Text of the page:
Last Days in Vietnam may be the best silver-lining story of the fall of Saigon ever told, but it is by no means the first. Well before the end of April 1975, when crowds of terrified Vietnamese surrounded the U.S. embassy in Saigon begging for admission or trying to scale its fences, the media was on the lookout for feel-good stories that might take some of the sting out of the unremitting tableaus of fear and failure.
They thought they found just the thing in Operation Babylift. A month before ordering the final evacuation of Vietnam, Ambassador Martin approved an airlift of thousands of South Vietnamese orphans to the United States where they were to be adopted by Americans. Although he stubbornly refused to accept that the end was near, he hoped the sight of all those children embraced by their new American parents might move Congress to allocate additional funds to support the crumbling South Vietnamese government.
Commenting on Operation Babylift, pro-war political scientist Lucien Pye said, “We want to know we’re still good, we’re still decent.” It did not go as planned. The first plane full of children and aid workers crashed and 138 of its passengers died. And while thousands of children did eventually make it to the U.S., a significant portion of them were not orphans. In war-ravaged South Vietnam some parents placed their children in orphanages for protection, fully intending to reclaim them in safer times. Critics claimed the operation was tantamount to kidnapping.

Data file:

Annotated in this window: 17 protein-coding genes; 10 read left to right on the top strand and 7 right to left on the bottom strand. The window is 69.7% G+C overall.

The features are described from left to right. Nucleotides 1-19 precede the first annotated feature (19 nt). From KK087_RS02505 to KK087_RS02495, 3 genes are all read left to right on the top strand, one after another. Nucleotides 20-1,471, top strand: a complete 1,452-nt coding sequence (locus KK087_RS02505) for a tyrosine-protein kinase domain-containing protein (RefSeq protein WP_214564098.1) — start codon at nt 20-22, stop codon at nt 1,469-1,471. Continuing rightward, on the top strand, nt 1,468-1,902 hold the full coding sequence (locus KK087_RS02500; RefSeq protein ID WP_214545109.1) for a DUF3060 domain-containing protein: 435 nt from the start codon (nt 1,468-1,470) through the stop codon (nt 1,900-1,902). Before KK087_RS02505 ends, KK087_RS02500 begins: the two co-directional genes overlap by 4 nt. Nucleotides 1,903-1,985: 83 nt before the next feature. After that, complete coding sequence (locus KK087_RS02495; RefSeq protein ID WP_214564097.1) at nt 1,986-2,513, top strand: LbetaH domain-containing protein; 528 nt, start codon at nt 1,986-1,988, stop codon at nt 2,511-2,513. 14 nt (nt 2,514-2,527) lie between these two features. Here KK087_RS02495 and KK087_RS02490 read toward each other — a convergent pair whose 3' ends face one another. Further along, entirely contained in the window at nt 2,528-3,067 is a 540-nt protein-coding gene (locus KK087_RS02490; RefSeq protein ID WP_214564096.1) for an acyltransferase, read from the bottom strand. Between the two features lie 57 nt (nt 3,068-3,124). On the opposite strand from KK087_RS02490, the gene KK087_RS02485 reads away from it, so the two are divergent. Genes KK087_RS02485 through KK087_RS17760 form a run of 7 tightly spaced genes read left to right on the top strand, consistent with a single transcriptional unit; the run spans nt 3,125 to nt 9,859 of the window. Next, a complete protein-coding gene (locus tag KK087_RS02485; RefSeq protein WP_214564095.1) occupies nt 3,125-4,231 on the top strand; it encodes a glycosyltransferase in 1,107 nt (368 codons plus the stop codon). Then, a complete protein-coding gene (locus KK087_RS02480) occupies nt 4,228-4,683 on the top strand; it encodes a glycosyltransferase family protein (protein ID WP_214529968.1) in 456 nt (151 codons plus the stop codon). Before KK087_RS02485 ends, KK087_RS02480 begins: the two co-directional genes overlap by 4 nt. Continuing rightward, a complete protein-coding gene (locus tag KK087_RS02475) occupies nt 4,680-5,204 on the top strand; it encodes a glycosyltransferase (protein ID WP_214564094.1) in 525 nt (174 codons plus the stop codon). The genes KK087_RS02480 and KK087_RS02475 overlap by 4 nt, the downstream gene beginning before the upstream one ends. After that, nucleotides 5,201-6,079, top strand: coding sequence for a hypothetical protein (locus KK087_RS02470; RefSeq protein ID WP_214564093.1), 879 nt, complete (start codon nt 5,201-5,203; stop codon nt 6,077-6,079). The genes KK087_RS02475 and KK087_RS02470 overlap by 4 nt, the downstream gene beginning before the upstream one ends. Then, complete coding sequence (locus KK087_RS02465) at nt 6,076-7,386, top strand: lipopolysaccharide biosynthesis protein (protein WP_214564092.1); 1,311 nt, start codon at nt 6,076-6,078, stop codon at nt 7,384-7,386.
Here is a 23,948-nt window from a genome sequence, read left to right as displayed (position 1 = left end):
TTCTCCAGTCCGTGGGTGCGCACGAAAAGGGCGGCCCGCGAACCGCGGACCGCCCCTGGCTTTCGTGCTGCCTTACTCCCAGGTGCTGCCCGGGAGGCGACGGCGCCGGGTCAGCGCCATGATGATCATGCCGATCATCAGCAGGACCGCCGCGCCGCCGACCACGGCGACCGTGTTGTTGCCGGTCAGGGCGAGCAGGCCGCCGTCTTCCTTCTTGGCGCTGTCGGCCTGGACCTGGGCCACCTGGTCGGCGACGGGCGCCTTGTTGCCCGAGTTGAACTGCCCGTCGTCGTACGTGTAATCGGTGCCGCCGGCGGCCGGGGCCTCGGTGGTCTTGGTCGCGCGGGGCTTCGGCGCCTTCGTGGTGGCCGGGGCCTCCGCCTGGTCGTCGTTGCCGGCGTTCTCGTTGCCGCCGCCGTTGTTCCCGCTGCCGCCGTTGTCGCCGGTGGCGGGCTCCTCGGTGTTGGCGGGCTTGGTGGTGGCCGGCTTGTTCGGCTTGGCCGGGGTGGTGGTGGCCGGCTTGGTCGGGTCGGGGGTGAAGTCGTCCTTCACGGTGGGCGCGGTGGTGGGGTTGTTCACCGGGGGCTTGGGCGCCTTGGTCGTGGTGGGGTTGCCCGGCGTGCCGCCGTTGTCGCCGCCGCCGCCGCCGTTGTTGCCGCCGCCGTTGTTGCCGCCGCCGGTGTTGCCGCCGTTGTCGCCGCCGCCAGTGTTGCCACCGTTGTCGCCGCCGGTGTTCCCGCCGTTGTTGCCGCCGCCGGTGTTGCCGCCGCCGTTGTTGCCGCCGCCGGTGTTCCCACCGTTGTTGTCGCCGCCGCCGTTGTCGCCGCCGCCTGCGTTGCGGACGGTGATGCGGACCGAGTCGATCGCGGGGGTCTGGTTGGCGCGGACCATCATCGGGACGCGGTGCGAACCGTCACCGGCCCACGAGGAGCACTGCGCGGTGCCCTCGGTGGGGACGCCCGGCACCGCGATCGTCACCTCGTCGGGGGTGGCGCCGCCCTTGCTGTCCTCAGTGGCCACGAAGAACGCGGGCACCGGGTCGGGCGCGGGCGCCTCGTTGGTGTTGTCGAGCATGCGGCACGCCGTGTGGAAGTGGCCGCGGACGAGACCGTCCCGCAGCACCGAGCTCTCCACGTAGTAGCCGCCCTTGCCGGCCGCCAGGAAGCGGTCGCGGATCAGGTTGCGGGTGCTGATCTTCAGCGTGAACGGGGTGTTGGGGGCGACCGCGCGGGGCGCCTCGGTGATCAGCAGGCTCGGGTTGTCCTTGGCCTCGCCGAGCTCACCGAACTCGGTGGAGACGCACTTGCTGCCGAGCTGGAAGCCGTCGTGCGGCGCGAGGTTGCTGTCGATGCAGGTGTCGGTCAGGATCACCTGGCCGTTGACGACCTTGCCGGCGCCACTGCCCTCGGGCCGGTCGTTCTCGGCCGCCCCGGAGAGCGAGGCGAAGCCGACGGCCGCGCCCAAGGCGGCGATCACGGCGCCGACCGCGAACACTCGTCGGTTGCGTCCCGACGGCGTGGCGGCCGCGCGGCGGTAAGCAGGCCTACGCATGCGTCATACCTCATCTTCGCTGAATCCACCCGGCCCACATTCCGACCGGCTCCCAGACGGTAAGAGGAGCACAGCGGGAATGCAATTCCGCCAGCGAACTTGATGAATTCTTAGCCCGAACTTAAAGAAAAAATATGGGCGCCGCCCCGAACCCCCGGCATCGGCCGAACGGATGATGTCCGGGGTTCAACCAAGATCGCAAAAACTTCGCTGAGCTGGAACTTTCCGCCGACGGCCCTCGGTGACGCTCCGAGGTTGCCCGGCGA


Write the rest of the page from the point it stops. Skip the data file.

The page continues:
Nor did Operation Babylift move Congress to send additional aid, which was hardly surprising since virtually no one in the United States wanted to continue to fight the war. Indeed, the most prevalent emotion was stunned resignation. But there did remain a pervasive need to salvage some sense of national virtue as the house of cards collapsed and the story of those “babies,” no matter how tarnished, nonetheless proved helpful in the process.
Putting the Fall of Saigon Back in Context
For most Vietnamese — in the South as well as the North — the end was not a time of fear and flight, but joy and relief. Finally, the much-reviled, American-backed government in Saigon had been overthrown and the country reunited. After three decades of turmoil and war, peace had come at last. The South was not united in accepting the Communist victory as an unambiguous “liberation,” but there did remain broad and bitter revulsion over the wreckage the Americans had brought to their land.
Indeed, throughout the South and particularly in the countryside, most people viewed the Americans not as saviors but as destroyers. And with good reason. The U.S. military dropped four million tons of bombs on South Vietnam, the very land it claimed to be saving, making it by far the most bombed country in history. Much of that bombing was indiscriminate. Though policymakers blathered on about the necessity of “winning the hearts and minds” of the Vietnamese, the ruthlessness of their war-making drove many southerners into the arms of the Viet Cong, the local revolutionaries. It wasn’t Communist hordes from the North that such Vietnamese feared, but the Americans and their South Vietnamese military allies.